Better way to create CanvasTexture with image from canvas

I wrote short creating CanvasTexture code.

    new ImageLoader().load(src, (image) => {
        const canvas = document.createElement("canvas")
        const context = canvas.getContext("2d")
        canvas.width = image.width
        canvas.height = image.height
        context.drawImage(image, 0, 0, image.width, image.height)
        // return new CanvasTexture(canvas) or something...

In this code, canvas element will create for each CanvasTexture.

I think it is not good way, so I move canvas const to outside

    const canvas = document.createElement("canvas")

    new ImageLoader().load(src, (image) => {
        const context = canvas.getContext("2d")

        context.clearRect(0, 0, canvas.width, canvas.height)
        canvas.width = image.width
        canvas.height = image.height
        context.drawImage(image, 0, 0, image.width, image.height)
        // return new CanvasTexture(canvas) or something...

But if I create multiple texture in this code, previous texture’s image(from same canvas) is pasted by after image.

Is there a good way to optimize the code using minimum element & resource?

Should I create every canvas element for each CanvasTexture(& image)?

You can wrap the entire thing in a function to prevent the scope leak:

const createTextureFromImage = (imageUrl) => {
  const canvas = document.createElement('canvas');
  const texture = new CanvasTexture(canvas);

  new ImageLoader().load(imageUrl, image => {
    const ctx = canvas.getContext('2d');

    canvas.width = image.width;
    canvas.height = image.height;
    ctx.clearRect(0.0, 0.0, canvas.width, canvas.height);

    ctx.drawImage(image, 0.0, 0.0, image.width, image.height);

  return texture;

Another advantage of doing so is that you don’t have to wait for the image to load before returning the CanvasTexture. You’ll be returning an empty CanvasTexture right away, unblocking material creation etc, while the image is loaded asynchronously in the background - and when it’s loaded it’ll just appear on the CanvasTexture automatically.

Thanks for the advice!

But it seems like create each canvas element for each image(Finally I will call N-times of createTextureFromImage).

What I expect is something like 1 canvas element for N image resource & N CanvasTexture(or Texture). Maybe RenderTarget will help? I’m going to find another way…

But your advice for return empty CanvasTexture with canvas & load asynchronously is good! I will change the code :slight_smile:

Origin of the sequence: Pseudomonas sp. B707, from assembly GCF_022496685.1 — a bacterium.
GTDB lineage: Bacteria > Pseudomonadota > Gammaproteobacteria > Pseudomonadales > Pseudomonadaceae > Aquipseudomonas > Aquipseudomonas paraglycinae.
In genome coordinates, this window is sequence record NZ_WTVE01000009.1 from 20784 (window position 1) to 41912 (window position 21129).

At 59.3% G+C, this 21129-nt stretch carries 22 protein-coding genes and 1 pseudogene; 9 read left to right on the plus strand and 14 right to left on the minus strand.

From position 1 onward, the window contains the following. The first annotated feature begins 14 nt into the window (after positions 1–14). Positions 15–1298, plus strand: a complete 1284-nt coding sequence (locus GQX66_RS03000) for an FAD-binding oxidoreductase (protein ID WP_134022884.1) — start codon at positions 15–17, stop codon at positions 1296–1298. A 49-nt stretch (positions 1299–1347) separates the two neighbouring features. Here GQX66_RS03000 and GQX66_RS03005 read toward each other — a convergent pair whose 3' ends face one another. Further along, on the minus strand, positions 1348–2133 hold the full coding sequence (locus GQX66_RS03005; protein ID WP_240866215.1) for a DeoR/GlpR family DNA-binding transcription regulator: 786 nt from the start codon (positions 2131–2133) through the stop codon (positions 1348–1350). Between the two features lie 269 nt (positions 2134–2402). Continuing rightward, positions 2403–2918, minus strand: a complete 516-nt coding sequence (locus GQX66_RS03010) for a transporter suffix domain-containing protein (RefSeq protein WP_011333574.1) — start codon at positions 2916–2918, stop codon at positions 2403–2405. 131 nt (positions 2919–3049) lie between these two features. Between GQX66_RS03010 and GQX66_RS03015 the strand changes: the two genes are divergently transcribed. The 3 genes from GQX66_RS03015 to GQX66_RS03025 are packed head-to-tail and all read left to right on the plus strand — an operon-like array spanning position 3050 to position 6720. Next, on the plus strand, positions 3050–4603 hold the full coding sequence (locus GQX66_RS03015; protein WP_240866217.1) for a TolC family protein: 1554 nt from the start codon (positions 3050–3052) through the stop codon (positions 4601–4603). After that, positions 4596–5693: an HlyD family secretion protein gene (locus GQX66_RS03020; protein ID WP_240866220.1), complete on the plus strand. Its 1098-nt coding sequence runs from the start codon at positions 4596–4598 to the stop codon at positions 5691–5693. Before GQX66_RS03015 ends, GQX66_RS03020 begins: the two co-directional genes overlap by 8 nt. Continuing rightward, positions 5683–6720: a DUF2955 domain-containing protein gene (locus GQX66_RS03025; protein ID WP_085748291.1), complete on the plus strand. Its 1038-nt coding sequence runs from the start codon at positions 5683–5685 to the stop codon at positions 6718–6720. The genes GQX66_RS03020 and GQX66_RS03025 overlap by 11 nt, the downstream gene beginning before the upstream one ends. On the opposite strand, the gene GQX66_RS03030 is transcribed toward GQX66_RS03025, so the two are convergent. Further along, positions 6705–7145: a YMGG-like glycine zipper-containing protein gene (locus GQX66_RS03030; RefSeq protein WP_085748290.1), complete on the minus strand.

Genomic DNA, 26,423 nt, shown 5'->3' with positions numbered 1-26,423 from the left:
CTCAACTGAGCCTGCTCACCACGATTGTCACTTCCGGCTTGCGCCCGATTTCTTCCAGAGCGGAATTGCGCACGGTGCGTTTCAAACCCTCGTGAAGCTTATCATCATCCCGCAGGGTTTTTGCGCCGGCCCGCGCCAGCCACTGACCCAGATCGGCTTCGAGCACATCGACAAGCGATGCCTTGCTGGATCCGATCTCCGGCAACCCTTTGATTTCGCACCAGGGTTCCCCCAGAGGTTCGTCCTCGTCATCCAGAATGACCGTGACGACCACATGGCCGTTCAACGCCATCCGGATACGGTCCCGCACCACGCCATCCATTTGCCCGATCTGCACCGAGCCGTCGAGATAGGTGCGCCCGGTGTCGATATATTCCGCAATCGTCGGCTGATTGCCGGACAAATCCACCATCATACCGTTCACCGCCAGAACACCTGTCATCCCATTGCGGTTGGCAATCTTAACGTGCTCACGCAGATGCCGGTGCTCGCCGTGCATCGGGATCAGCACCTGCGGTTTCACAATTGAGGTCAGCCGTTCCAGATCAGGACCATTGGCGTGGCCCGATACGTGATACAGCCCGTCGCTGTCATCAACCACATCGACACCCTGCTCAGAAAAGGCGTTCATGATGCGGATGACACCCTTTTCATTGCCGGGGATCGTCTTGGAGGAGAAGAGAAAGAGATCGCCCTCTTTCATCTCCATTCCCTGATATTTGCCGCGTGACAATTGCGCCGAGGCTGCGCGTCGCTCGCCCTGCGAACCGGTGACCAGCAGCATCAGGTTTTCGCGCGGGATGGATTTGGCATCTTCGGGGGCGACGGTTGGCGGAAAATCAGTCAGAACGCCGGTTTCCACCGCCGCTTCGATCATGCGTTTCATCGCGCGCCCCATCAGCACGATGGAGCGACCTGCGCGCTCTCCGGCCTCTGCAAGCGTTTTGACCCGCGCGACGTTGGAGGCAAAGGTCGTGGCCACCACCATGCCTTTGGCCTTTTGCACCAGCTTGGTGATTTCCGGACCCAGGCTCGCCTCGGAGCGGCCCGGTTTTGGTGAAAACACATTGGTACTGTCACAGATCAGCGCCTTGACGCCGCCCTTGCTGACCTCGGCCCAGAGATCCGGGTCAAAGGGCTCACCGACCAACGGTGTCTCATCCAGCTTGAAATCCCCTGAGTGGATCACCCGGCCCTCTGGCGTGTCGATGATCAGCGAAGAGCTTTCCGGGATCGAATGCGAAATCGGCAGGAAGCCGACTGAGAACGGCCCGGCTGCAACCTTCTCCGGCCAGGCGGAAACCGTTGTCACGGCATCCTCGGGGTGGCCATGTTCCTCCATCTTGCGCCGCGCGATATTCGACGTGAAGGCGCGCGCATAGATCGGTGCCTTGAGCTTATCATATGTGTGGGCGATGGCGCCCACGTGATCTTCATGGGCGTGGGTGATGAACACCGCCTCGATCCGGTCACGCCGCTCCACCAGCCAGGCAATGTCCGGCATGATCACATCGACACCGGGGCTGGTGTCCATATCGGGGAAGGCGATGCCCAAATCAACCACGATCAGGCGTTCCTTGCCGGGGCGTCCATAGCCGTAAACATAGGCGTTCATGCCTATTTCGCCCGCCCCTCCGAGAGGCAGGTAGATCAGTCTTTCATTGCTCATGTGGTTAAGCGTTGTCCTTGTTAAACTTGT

If that would make you feel any better about creating new canvas every time - every Texture in the scene has it’s own, separate Image element. For CanvasTexture that <image /> element is simply replaced by a <canvas /> element - and you can’t really avoid creating multiple canvases for multiple textures (unless you’d be creating some kind of texture atlas - which in turn will simply require you to use way bigger canvases.)

Your best (if not the only) bet is to limit the amount of CanvasTextures - and reuse whenever possible. But unless you’re planning to have 1000s of textures, that limit isn’t really something you need to worry about.

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Oh thanks for the detail information!

I’m not sure what I understood, should I understand your solution like this?

In three.js Texture-CanvasTexture is almost same class except update immediately.
As in three.js code, I can see parameter “canvas” will replace to “image”

class CanvasTexture extends Texture {

	constructor( canvas, ... ) {}

class Texture extends EventDispatcher {

	constructor( image = Texture.DEFAULT_IMAGE, ... ) {}

that means as you said,

So, the conclusion is…

If I want to create single Texture(or CanvasTexture), every single <image />(for Texture) or <canvas />(for CanvasTexture) element will be needed.

What I tried (1 <canvas /> for N CanvasTexture) is like (1 <image /> for N Texture) and… that is nonsense. right? :crazy_face:


It’s called a texture atlas:

Not a nonsense - but it has it’s own limitations (ie. you’re can use just a single texture for many objects, but in return that texture resolution will need to increase, plus you’ll no longer be able to use repeat wrapping when UV unwrapping your models.) Useful in “old-school” and lowpoly projects - ones that use pixelated textures up to ~64x64 in size - since you can pack a lot of these within an atlas.